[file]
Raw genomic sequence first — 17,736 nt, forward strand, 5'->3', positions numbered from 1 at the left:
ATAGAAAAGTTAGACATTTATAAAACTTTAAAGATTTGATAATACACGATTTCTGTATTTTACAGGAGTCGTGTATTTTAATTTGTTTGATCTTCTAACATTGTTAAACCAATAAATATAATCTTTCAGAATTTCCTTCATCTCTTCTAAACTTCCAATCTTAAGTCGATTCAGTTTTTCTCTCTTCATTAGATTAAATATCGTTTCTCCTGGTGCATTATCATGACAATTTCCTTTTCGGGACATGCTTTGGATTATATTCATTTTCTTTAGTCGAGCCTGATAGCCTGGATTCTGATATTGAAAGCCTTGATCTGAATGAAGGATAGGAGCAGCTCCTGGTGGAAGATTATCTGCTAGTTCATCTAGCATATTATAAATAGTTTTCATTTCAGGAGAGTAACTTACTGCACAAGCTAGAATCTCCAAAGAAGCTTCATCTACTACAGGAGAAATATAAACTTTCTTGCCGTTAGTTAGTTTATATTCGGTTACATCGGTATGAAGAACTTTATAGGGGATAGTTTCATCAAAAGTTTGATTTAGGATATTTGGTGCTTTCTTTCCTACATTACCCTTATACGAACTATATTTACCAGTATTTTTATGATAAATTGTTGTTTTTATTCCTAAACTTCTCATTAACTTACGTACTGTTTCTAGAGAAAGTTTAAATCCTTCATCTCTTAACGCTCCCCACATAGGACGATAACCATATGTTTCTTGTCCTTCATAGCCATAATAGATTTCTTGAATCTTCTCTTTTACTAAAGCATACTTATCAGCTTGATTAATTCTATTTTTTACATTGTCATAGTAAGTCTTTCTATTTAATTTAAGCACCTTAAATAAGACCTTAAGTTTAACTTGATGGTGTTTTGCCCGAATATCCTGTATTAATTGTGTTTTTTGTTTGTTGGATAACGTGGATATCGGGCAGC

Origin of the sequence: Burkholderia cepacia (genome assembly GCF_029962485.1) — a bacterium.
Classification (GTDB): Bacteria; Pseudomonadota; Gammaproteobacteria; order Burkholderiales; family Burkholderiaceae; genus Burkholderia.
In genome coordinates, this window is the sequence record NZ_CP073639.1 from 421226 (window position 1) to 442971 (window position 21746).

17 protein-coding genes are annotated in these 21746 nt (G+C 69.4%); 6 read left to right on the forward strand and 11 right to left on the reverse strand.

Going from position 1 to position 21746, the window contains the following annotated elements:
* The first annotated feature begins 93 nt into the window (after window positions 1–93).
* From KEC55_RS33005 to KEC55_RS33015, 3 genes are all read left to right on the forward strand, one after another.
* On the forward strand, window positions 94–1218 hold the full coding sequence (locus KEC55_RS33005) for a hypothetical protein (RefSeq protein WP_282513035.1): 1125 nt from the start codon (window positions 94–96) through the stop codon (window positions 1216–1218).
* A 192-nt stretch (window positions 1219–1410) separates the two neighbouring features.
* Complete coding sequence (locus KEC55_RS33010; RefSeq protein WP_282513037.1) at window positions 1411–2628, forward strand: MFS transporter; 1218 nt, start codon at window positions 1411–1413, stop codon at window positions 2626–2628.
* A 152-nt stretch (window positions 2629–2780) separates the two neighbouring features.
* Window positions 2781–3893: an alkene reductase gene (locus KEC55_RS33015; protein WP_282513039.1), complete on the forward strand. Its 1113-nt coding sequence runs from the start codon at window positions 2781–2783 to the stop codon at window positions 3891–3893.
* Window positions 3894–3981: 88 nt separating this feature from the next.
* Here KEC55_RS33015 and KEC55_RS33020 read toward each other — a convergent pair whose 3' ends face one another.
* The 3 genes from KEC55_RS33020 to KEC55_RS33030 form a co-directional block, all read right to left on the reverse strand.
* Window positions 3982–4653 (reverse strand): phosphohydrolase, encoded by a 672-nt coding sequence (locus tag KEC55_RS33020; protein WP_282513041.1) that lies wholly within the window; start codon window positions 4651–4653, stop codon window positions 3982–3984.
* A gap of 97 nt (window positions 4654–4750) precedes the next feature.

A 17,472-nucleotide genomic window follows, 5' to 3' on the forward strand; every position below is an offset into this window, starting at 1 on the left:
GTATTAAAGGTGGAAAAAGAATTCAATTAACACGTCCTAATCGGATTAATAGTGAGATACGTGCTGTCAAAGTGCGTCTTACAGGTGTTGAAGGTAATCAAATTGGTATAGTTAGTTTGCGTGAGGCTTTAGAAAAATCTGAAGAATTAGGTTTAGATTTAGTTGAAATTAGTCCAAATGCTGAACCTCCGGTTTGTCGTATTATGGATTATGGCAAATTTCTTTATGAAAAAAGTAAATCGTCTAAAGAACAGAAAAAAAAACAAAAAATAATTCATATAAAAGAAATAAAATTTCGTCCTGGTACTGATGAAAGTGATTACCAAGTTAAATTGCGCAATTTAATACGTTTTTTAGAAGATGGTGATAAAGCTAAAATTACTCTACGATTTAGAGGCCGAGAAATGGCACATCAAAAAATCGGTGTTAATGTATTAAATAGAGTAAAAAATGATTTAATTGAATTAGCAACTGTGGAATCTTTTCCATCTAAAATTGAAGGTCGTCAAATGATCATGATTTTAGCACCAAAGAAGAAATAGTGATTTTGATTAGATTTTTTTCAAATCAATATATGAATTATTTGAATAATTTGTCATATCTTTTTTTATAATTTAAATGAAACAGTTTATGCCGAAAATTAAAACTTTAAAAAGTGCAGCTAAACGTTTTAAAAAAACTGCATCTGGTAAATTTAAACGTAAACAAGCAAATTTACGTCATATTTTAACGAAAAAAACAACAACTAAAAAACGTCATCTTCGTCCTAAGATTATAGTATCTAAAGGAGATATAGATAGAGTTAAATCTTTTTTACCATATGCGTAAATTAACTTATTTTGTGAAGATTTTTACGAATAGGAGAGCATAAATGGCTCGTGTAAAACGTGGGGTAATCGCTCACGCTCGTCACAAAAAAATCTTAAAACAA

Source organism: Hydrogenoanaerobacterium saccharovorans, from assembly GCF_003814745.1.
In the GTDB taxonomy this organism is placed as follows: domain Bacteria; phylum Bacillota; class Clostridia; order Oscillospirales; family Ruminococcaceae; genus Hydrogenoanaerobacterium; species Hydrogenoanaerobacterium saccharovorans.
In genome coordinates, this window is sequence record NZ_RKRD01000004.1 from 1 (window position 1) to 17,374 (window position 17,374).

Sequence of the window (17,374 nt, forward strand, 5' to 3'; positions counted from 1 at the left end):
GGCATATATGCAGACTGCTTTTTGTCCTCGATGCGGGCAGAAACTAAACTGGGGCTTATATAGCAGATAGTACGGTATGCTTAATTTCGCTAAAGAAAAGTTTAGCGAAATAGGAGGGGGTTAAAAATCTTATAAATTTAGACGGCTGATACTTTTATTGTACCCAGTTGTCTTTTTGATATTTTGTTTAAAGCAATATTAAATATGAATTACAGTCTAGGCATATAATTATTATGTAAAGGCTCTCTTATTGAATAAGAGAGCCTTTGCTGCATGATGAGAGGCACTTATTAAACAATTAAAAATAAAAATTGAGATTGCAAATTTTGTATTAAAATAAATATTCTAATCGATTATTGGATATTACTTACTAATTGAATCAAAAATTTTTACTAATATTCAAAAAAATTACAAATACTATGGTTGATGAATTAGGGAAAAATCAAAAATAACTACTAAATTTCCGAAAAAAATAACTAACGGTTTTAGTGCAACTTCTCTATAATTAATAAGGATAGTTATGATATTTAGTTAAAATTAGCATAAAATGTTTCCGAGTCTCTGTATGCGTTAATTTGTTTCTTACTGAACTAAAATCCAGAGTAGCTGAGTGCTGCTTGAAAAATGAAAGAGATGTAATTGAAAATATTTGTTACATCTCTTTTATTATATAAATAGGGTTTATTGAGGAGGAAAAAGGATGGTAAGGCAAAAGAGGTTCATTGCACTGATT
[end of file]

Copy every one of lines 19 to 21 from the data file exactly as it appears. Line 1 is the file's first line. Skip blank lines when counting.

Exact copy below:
* A gap of 97 nt (window positions 4654–4750) precedes the next feature.

A 17,472-nucleotide genomic window follows, 5' to 3' on the forward strand; every position below is an offset into this window, starting at 1 on the left:
GTATTAAAGGTGGAAAAAGAATTCAATTAACACGTCCTAATCGGATTAATAGTGAGATACGTGCTGTCAAAGTGCGTCTTACAGGTGTTGAAGGTAATCAAATTGGTATAGTTAGTTTGCGTGAGGCTTTAGAAAAATCTGAAGAATTAGGTTTAGATTTAGTTGAAATTAGTCCAAATGCTGAACCTCCGGTTTGTCGTATTATGGATTATGGCAAATTTCTTTATGAAAAAAGTAAATCGTCTAAAGAACAGAAAAAAAAACAAAAAATAATTCATATAAAAGAAATAAAATTTCGTCCTGGTACTGATGAAAGTGATTACCAAGTTAAATTGCGCAATTTAATACGTTTTTTAGAAGATGGTGATAAAGCTAAAATTACTCTACGATTTAGAGGCCGAGAAATGGCACATCAAAAAATCGGTGTTAATGTATTAAATAGAGTAAAAAATGATTTAATTGAATTAGCAACTGTGGAATCTTTTCCATCTAAAATTGAAGGTCGTCAAATGATCATGATTTTAGCACCAAAGAAGAAATAGTGATTTTGATTAGATTTTTTTCAAATCAATATATGAATTATTTGAATAATTTGTCATATCTTTTTTTATAATTTAAATGAAACAGTTTATGCCGAAAATTAAAACTTTAAAAAGTGCAGCTAAACGTTTTAAAAAAACTGCATCTGGTAAATTTAAACGTAAACAAGCAAATTTACGTCATATTTTAACGAAAAAAACAACAACTAAAAAACGTCATCTTCGTCCTAAGATTATAGTATCTAAAGGAGATATAGATAGAGTTAAATCTTTTTTACCATATGCGTAAATTAACTTATTTTGTGAAGATTTTTACGAATAGGAGAGCATAAATGGCTCGTGTAAAACGTGGGGTAATCGCTCACGCTCGTCACAAAAAAATCTTAAAACAA